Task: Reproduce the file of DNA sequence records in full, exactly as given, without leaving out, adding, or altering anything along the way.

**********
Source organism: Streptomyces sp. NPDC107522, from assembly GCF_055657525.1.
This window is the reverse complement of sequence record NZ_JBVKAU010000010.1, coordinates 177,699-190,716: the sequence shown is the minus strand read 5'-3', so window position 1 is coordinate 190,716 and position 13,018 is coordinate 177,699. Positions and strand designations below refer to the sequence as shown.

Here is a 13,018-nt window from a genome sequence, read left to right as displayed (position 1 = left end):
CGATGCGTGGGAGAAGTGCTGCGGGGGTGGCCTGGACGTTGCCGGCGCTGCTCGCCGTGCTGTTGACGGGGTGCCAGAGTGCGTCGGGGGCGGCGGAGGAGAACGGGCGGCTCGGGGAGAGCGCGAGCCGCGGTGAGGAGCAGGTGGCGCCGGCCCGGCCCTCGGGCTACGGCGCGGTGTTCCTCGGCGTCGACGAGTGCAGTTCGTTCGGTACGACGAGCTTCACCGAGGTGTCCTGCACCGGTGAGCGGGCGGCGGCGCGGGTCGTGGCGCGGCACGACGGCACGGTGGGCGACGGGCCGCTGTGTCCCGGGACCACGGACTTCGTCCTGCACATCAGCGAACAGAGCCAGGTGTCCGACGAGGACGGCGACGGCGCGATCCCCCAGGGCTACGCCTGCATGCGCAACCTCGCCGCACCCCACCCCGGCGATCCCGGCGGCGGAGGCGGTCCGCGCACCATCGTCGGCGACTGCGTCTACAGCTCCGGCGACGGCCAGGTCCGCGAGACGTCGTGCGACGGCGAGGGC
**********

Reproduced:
Source organism: Streptomyces sp. NPDC107522, from assembly GCF_055657525.1.
This window is the reverse complement of sequence record NZ_JBVKAU010000010.1, coordinates 177,699-190,716: the sequence shown is the minus strand read 5'-3', so window position 1 is coordinate 190,716 and position 13,018 is coordinate 177,699. Positions and strand designations below refer to the sequence as shown.

Here is a 13,018-nt window from a genome sequence, read left to right as displayed (position 1 = left end):
CGATGCGTGGGAGAAGTGCTGCGGGGGTGGCCTGGACGTTGCCGGCGCTGCTCGCCGTGCTGTTGACGGGGTGCCAGAGTGCGTCGGGGGCGGCGGAGGAGAACGGGCGGCTCGGGGAGAGCGCGAGCCGCGGTGAGGAGCAGGTGGCGCCGGCCCGGCCCTCGGGCTACGGCGCGGTGTTCCTCGGCGTCGACGAGTGCAGTTCGTTCGGTACGACGAGCTTCACCGAGGTGTCCTGCACCGGTGAGCGGGCGGCGGCGCGGGTCGTGGCGCGGCACGACGGCACGGTGGGCGACGGGCCGCTGTGTCCCGGGACCACGGACTTCGTCCTGCACATCAGCGAACAGAGCCAGGTGTCCGACGAGGACGGCGACGGCGCGATCCCCCAGGGCTACGCCTGCATGCGCAACCTCGCCGCACCCCACCCCGGCGATCCCGGCGGCGGAGGCGGTCCGCGCACCATCGTCGGCGACTGCGTCTACAGCTCCGGCGACGGCCAGGTCCGCGAGACGTCGTGCGACGGCGAGGGC